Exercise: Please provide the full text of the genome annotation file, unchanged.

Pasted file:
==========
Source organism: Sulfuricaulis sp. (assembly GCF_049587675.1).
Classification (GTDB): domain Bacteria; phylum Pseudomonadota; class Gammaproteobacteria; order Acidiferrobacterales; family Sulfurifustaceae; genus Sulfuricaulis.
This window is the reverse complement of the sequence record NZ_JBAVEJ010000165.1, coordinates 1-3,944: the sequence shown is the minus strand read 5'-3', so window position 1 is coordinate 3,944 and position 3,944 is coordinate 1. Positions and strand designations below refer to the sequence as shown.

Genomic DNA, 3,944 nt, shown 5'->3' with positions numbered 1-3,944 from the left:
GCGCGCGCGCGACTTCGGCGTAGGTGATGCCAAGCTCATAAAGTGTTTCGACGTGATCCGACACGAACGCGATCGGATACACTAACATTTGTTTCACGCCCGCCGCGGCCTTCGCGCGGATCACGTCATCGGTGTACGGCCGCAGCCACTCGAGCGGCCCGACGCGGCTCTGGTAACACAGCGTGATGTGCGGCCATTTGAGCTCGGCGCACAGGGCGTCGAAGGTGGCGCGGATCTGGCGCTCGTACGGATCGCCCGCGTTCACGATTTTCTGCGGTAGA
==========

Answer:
Source organism: Sulfuricaulis sp. (assembly GCF_049587675.1).
Classification (GTDB): domain Bacteria; phylum Pseudomonadota; class Gammaproteobacteria; order Acidiferrobacterales; family Sulfurifustaceae; genus Sulfuricaulis.
This window is the reverse complement of the sequence record NZ_JBAVEJ010000165.1, coordinates 1-3,944: the sequence shown is the minus strand read 5'-3', so window position 1 is coordinate 3,944 and position 3,944 is coordinate 1. Positions and strand designations below refer to the sequence as shown.

Genomic DNA, 3,944 nt, shown 5'->3' with positions numbered 1-3,944 from the left:
GCGCGCGCGCGACTTCGGCGTAGGTGATGCCAAGCTCATAAAGTGTTTCGACGTGATCCGACACGAACGCGATCGGATACACTAACATTTGTTTCACGCCCGCCGCGGCCTTCGCGCGGATCACGTCATCGGTGTACGGCCGCAGCCACTCGAGCGGCCCGACGCGGCTCTGGTAACACAGCGTGATGTGCGGCCATTTGAGCTCGGCGCACAGGGCGTCGAAGGTGGCGCGGATCTGGCGCTCGTACGGATCGCCCGCGTTCACGATTTTCTGCGGTAGA